The process of making a Will is simpler than you might think.
Step 1: Gather a rough outline of the assets you own, whether they are solely owned or jointly owned, the approximate value and the registered location of each.
Step 2: Make the big decisions: to whom do you want to leave your estate? If it’s to your children, at what age should they receive the capital? By law capital goes to a beneficiary at 18, though this might be a bit young, so we often suggest 21. There are also some sound tax reasons for doing this. However, you can set it up so that funds pay for education maintenance and general standard of living until whichever age they receive the capital.
Don’t get too worried about executors – we can advise on the pros and cons of the choices available.
Step 3: If you have children under 18 you also need to appoint guardians in case both parents should die. Do discuss this with family and friends, but we can advise you in detail on the legal and practical points to consider, as well.
Step 4: Follow it through. So many people get as far as draft Wills – and even pay for them – but delay getting around to coming in to sign them until it’s too late. If you already have a Will, please make sure it’s up to date! We recommend reviewing your Will every 5 years.
First and foremost: decide that you want to make a Will. You need one no matter what your finances. Then set aside the time to go through the steps above, and meet with your solicitor to talk it through and make sure you’ve covered off everything.
All Wills are some sort of trust. Trusts aren’t as complicated as many think. Some of the reasons people create Trusts can be: to delay legacies, to group family members together as potential beneficiaries, or maybe to allow somebody to use capital in their lifetime but earmark the capital after a first beneficiary’s death to your appointed family member/friend. There are a myriad of uses for charities, which allow flexibility and give you confidence that your estate will pass to exactly whom you wish.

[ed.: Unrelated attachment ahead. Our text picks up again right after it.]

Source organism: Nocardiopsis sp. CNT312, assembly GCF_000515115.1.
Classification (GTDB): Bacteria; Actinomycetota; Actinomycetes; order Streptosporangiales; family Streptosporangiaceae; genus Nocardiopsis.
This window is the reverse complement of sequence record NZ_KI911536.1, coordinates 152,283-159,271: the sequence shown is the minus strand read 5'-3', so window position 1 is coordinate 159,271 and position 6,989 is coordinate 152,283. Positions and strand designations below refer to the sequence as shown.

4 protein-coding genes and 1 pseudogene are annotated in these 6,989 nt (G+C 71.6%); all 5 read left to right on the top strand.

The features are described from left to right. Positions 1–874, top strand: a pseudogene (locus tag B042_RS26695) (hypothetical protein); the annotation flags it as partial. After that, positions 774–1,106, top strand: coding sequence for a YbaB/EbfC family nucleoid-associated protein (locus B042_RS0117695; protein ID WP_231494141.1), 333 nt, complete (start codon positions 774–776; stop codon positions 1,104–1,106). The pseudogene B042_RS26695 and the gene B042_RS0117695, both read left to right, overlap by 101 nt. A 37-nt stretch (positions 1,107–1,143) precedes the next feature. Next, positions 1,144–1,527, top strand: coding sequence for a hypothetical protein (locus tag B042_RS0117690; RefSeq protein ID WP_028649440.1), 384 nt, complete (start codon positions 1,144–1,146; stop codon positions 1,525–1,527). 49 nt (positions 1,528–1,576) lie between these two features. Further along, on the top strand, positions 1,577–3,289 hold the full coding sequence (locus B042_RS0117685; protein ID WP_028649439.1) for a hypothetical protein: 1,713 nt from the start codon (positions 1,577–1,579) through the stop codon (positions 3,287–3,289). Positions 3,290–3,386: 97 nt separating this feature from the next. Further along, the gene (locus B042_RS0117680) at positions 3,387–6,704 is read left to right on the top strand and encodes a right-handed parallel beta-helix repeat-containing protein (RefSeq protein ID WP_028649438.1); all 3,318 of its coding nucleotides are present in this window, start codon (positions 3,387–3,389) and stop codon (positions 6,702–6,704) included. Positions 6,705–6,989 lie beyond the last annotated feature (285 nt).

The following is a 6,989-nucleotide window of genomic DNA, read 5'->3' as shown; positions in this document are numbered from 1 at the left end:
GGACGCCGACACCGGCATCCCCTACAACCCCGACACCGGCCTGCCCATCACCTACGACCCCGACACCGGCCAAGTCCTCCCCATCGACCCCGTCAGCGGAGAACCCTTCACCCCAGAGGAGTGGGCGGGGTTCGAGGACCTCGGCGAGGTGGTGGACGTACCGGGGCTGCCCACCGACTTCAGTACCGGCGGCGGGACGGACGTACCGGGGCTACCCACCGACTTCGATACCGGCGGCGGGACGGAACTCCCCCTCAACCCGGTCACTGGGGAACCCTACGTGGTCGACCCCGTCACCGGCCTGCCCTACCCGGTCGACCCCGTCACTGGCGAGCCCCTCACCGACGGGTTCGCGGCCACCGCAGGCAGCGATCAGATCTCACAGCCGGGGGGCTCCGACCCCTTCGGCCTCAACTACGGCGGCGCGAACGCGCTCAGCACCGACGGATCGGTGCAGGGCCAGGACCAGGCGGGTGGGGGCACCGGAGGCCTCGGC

As well as keeping it up to date, you need to make sure family/friends are aware you have made a Will and where it is! We can give some recommendations of ways to do this so that your Will won’t get overlooked at the time of your death.
Of course this is a common question, but it is like defining the “length of a piece of string”. Once you have discussed your Will requirements with us, we can give you an accurate estimate of costs – and until that stage there is no fee obligation on your part. We’re confident our expert team will deliver a value for money service through their professionalism, friendliness and ease.
If you would like to further discuss drafting your Will or more information about our Will services, contact us below and we’ll come back to you shortly to let you know how we can help.
We are always telling you to write a Will – well what would happen if you didn’t? Not only might the Inheritance Tax consequences for your estate be cruelly expensive, here is a simple guide to how your assets would automatically pass by law – the “Intestacy Rules”: Click here to open
No doubt you will have seen reports in the media such as these relating to the cause of a daughter’s challenge to her late mother’s will. Some commentators are suggesting that the case in some senses limits the ability of people to deal with their estates under their wills. http://www.theguardian.com/uk-news/2015/jul/28/daughter-wins-164000-decade-long-legal-battle-mother-will-charities http://www.bbc.co.uk/news/uk-england-beds-bucks-herts-33684937 However, as Andrew Murray… Read more »
Changes made by Inheritance and Trustees’ Powers Act 2014. The government intends to bring the Act into force on 1 October 2014 1. The Act will ensure that, where a couple are married and there are no children or descendants, the whole estate passes on intestacy to the surviving spouse when one spouse dies. 2…. Read more »